Reforming School Curriculum Project
Concern over Iraq’s educational curriculum was raised at the first dialogue among civic and political leaders from Christian, Shebak, Yazidi, and Sabean-Mandean communities in January 2010.
Historically, the education system had marginalized and ignored minority communities, often referring to the mosaic of Iraqi society as “Arabs, Kurds, and others.” Reforming the curriculum to recognize these communities, acknowledge their culture and contribution to Iraqi history and society, and dispelling some of the stereotypes and falsehoods against them was deemed a priority objective. This objective might not only improve the situation for these communities (under the theory that the existing ignorance bred bigotry and contempt), but also educate all Iraqi youth on the nation’s diversity to strengthen inter-communal tolerance and trust.
The goal of the project is to reform school curriculum for elementary and intermediate stages in a way that constitute for a new national culture that enhances concepts of peaceful coexistence and partnership among various components of Iraqi society, and contributes to the promotion of social and political stability in the country. The specific goals of the project are:
-Assessing the gaps and problems with the existing curriculum
-As a group, agreeing on an alternative curriculum that adequately conveys the existence and contributions of Iraq’s smaller components
-Drafting alternate curricula consistent with the agreed upon recommendations of AIM
-Working with Iraqi officials to adopt AIM’s recommendations
-Successful incorporation of AIM’s recommended curriculum
AIM approached the Ministry of Education with a unified front in the beginning of 2012 and reached an agreement to cooperate on reforming school curriculum. The project, which involved elementary and intermediate grades (grades 5-9) and four subjects (history, geography, civics, and Arabic language) envisioned two phases.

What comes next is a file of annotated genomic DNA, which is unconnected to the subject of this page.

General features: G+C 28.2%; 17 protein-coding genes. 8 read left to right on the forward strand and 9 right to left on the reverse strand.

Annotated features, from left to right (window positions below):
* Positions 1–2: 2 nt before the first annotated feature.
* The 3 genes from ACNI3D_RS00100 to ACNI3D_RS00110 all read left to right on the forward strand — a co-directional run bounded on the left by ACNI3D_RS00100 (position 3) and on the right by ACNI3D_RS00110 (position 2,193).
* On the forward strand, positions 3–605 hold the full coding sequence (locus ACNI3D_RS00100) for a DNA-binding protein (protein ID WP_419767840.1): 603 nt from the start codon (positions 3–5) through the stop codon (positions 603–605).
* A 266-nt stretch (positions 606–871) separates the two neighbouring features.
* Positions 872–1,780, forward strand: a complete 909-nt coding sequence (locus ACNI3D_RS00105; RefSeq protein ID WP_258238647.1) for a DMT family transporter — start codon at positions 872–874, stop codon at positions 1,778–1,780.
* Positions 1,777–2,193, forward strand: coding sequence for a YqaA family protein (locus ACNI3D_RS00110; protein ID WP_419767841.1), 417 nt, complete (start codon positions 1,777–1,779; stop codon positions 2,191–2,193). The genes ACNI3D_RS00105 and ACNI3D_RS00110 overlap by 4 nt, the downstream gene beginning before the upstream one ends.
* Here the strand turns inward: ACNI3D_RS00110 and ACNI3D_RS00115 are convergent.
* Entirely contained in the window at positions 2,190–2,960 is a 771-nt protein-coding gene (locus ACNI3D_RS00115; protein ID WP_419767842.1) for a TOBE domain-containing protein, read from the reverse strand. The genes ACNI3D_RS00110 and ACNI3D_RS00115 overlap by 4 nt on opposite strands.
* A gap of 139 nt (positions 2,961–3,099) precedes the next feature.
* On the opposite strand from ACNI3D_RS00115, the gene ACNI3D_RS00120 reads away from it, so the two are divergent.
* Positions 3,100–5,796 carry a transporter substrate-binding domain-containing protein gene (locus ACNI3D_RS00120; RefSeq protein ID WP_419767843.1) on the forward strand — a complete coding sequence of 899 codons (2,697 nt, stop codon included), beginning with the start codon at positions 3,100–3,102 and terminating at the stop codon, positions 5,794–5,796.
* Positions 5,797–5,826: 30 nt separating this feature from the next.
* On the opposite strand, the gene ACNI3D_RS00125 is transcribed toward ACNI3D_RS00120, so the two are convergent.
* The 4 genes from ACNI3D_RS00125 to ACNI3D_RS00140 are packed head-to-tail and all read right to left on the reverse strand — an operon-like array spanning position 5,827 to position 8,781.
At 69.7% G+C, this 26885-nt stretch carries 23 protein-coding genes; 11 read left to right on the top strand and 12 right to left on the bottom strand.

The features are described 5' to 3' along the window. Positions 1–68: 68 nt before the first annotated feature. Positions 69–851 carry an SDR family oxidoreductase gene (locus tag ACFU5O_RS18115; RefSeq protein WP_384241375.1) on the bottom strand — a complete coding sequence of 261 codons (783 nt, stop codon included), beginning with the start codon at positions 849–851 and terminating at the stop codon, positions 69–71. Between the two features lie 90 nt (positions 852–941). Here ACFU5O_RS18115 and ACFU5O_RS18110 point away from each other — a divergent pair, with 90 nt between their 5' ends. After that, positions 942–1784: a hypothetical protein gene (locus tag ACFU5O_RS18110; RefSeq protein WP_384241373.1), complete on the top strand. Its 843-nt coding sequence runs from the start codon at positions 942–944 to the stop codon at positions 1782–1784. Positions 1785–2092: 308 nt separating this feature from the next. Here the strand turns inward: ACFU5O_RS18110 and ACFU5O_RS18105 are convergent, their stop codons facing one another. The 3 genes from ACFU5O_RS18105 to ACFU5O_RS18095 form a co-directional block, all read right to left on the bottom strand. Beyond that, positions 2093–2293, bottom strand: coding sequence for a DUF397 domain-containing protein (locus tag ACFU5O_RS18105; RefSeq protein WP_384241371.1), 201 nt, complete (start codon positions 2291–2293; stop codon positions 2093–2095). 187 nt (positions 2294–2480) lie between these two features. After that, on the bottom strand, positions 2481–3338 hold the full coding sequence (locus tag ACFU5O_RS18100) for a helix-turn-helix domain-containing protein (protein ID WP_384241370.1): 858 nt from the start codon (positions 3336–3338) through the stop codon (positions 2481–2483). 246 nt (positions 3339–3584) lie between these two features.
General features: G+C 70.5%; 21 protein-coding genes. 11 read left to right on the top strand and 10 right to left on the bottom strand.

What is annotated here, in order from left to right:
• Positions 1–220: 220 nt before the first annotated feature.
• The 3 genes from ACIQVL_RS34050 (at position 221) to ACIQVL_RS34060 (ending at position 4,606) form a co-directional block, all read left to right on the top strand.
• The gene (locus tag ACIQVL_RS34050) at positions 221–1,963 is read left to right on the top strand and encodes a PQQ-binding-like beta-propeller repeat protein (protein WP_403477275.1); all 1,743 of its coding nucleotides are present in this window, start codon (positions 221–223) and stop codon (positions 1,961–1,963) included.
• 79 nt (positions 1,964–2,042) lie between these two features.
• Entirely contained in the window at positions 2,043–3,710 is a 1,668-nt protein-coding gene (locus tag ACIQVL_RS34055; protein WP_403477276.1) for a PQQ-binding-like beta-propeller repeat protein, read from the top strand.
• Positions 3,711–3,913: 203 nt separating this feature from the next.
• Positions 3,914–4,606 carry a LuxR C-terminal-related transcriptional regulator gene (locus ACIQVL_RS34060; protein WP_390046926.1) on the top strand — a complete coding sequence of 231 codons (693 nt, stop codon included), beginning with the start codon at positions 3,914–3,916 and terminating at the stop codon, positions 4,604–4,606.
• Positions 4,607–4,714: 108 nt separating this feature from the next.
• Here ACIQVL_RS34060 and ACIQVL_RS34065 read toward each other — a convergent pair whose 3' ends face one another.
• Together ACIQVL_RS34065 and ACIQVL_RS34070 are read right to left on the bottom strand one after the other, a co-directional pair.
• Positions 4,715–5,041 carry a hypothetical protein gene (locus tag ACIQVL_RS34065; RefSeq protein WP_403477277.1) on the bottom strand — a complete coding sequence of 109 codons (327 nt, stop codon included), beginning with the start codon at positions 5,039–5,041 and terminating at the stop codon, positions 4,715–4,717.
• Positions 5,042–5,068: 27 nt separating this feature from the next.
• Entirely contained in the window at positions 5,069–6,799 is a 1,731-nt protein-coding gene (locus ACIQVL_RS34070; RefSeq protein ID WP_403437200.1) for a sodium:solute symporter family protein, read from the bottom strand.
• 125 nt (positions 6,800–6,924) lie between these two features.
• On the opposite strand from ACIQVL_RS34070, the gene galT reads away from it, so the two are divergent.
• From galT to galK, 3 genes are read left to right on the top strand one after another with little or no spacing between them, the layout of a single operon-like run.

On April 27, 2012, the Alliance of Iraqi Minorities (AIM) held a conference in Erbil, Iraq to present the findings and recommendations of its six month project, funded and supported by United State Institute of Peace (USIP), to reform Iraq’s educational curriculum as it relates to Iraqi minorities. Attending the conference were AIM members and representatives of the Ministry of Education, Ministry of Human Rights, Council of Representatives Education Committee, and Baghdad Provincial Council. At the end of the conference, participants were able to announce specific reforms that include explicit naming and recognition of Iraqi Christians, Yazidis, Shabak, and Sabean-Mandeans in the educational curriculum for the first time in Iraq’s history.
The 2012 text books were released in September 2012. As expected, many (but not all) of the reforms and additions were present in the new curricula. Additional changes were also promised for the 2013 text books.
AIM’s curriculum reform project is a success for Iraqi Christians, Yazidis, Sabean-Mandaens, and Shebak, as well as the nation as a whole. For the first time in Iraqi history these communities were formally recognized- their culture, religion, historical figures, and historical contributions depicted favorably, and their holy texts portrayed side by side with the holy Koran. In the words of one AIM member, “every Iraqi child will now know who we are, and with knowledge will come tolerance and peace.”